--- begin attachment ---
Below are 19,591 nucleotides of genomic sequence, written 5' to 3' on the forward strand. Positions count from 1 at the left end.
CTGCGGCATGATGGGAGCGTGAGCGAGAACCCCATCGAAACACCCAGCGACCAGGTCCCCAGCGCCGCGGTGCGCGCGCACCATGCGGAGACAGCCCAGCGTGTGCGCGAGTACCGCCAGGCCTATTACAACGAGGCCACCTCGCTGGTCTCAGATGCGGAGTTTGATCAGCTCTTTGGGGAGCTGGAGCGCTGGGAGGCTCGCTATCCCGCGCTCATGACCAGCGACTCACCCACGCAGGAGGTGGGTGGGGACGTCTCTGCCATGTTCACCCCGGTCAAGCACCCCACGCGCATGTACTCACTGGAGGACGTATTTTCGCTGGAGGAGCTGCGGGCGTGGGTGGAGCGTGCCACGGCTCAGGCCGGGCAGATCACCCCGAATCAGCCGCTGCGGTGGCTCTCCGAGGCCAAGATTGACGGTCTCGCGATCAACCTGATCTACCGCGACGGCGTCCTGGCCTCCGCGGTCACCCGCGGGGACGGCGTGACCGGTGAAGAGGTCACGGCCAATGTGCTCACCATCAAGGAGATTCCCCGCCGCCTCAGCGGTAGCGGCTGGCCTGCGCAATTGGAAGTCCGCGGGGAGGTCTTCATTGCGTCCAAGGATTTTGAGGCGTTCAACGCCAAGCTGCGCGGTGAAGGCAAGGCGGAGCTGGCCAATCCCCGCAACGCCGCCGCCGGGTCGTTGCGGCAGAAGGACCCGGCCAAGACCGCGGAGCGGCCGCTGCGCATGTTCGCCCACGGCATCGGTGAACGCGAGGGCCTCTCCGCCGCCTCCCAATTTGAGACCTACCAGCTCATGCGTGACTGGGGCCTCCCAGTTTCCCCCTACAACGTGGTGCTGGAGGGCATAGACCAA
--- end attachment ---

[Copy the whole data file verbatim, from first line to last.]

Below are 19,591 nucleotides of genomic sequence, written 5' to 3' on the forward strand. Positions count from 1 at the left end.
CTGCGGCATGATGGGAGCGTGAGCGAGAACCCCATCGAAACACCCAGCGACCAGGTCCCCAGCGCCGCGGTGCGCGCGCACCATGCGGAGACAGCCCAGCGTGTGCGCGAGTACCGCCAGGCCTATTACAACGAGGCCACCTCGCTGGTCTCAGATGCGGAGTTTGATCAGCTCTTTGGGGAGCTGGAGCGCTGGGAGGCTCGCTATCCCGCGCTCATGACCAGCGACTCACCCACGCAGGAGGTGGGTGGGGACGTCTCTGCCATGTTCACCCCGGTCAAGCACCCCACGCGCATGTACTCACTGGAGGACGTATTTTCGCTGGAGGAGCTGCGGGCGTGGGTGGAGCGTGCCACGGCTCAGGCCGGGCAGATCACCCCGAATCAGCCGCTGCGGTGGCTCTCCGAGGCCAAGATTGACGGTCTCGCGATCAACCTGATCTACCGCGACGGCGTCCTGGCCTCCGCGGTCACCCGCGGGGACGGCGTGACCGGTGAAGAGGTCACGGCCAATGTGCTCACCATCAAGGAGATTCCCCGCCGCCTCAGCGGTAGCGGCTGGCCTGCGCAATTGGAAGTCCGCGGGGAGGTCTTCATTGCGTCCAAGGATTTTGAGGCGTTCAACGCCAAGCTGCGCGGTGAAGGCAAGGCGGAGCTGGCCAATCCCCGCAACGCCGCCGCCGGGTCGTTGCGGCAGAAGGACCCGGCCAAGACCGCGGAGCGGCCGCTGCGCATGTTCGCCCACGGCATCGGTGAACGCGAGGGCCTCTCCGCCGCCTCCCAATTTGAGACCTACCAGCTCATGCGTGACTGGGGCCTCCCAGTTTCCCCCTACAACGTGGTGCTGGAGGGCATAGACCAA